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Young Highland film makers seek votes for Gaelic competition final

By Louise Glen

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Millburn Academy pupil Rachel Urquhart.
Millburn Academy pupil Rachel Urquhart.

Young film makers taking part in the FilmG short film competition need votes to get them to the next stage.

The competition attracted a record-breaking 103 entries this year and 75 of its original films were made by people aged 5-18.

Inverness schools Millburn Academy and Culloden Academy, along with Tain Royal Academy in Ross-shire, were among the schools which took part.

Films ranged from Millburn’s documentary Am Botal (The Bottle) looking at the impact of plastic on our environment, to a comedy from Culloden called Eilean nam Muc (Pig Island), which tells the tale of an old man who comes up with an innovative solution to a Scotland-wide shortage of black pudding, to Tain’s drama film Sìm (Simon), in which pupils become hooked on a Simon Says-style app.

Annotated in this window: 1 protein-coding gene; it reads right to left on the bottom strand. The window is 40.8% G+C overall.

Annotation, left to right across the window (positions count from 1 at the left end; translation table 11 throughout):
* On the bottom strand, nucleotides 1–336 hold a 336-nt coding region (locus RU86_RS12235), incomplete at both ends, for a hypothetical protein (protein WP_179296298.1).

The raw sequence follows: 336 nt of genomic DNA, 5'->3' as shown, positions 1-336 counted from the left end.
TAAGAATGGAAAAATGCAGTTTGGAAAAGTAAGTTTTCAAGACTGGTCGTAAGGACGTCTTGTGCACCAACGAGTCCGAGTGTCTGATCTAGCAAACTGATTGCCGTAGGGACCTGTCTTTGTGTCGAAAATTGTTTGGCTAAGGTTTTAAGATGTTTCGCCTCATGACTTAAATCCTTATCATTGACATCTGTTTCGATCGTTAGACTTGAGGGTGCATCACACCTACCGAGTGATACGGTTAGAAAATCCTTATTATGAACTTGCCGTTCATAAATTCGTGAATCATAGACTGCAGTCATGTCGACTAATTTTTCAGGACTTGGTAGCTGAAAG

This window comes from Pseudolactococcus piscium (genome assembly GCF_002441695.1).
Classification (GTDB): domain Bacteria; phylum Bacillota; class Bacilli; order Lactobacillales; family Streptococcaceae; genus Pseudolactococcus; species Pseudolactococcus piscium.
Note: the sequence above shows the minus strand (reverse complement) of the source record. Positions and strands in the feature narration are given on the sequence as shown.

Independent filmmaker Orla Johnson from Inverness made a stop-motion animation which follows the adventures of Barraidh am Peansail (Barry the Pencil), while Luke Fairns of Dornoch Academy, who uses filmmaking as a means of keeping up his Gaelic-language skills now that he attends a school where Gaelic isn’t on the curriculum, made a vlog-style diary of his summer holiday to St Andrews in Fife.

In the open category, Dingwall-born Eilidh Johnson’s Smuaintean an Diabhail (Cursed Thoughts) is a stop-motion with a dramatic storyline, while Eoghan Stewart’s Treòraich (Guide) looks at how Dingwall’s popular Gaelic church services began and how integral they are to the area.

Visit www.filmg.co.uk to see this year’s entries and to vote.

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